A melancholic, neon-soaked nightmare
- Angel review by RJ
The basic plot of this film (man witnesses brutal killing, seeks revenge on the perpetrators) might lead you to expect something in the vein of Death Wish, an exploitative film glorifying the vigilante. Alternatively, the setting of the film (Belfast, 1982, in the midst of the Troubles) might lead you to expect gritty realism.
In fact, it is neither of these things. I can't describe it any better than Mark Cousins did when he said that director Neil Jordan had "created a hazy world of neon pink, woozy and muffled". Danny's journey of revenge hardly seems premeditated, nor does he revel in his role as avenging angel. Instead he seems almost compelled by unknown forces; violence hangs heavy in the air that he breathes and he becomes intoxicated by it. His mission is not redemptive or cathartic, it is sad and suffocating and the cycle of violence just continues. Dismal, grey streets are escaped from in unreal, neon-lit spaces. Danny drifts through the film like a dead man walking, just as James Mason does in Odd Man Out, which is a spiritual companion to this film.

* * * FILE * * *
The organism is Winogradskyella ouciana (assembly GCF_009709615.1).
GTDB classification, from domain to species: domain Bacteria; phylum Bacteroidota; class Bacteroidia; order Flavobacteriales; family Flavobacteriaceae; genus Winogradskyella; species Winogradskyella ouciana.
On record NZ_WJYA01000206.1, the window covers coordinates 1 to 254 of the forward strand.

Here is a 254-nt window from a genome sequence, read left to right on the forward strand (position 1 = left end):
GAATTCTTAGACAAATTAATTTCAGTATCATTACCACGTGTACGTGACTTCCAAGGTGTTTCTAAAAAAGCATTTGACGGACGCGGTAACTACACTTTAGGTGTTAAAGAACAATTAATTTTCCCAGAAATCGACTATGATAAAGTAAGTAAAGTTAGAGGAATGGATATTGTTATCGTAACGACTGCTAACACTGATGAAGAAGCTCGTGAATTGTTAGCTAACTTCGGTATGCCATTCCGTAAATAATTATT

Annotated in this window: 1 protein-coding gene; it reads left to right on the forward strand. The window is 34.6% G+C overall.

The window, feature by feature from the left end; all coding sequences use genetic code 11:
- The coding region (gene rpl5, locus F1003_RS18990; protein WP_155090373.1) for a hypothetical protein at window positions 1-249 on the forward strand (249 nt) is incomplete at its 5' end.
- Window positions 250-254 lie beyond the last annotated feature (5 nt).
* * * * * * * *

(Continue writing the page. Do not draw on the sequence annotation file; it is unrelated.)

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Not A Magic Angel
- Angel review by JJ
This was a disappointment, particularly in light of some of Jordan's other work; Mona Lisa is a great film, The Crying Game a pretty good one. But Angel didn't offer me much, whether in terms of the storyline, or the dull, none-too-bright musician-avenger (I suppose enigmatic was intended) who stumbles into worlds he doesn't understand, the clunky sound design (don't listen through headphones), the awful violence the singer in the band inflicts on Danny Boy and Strange Fruit, the unglowing photography, etc, etc. I gave up after about an hour after realising that I couldn't care less about what hppened in the end. Even the usually excellent Ray McNally couldn't save this one.
0 out of 1 members found this review helpful.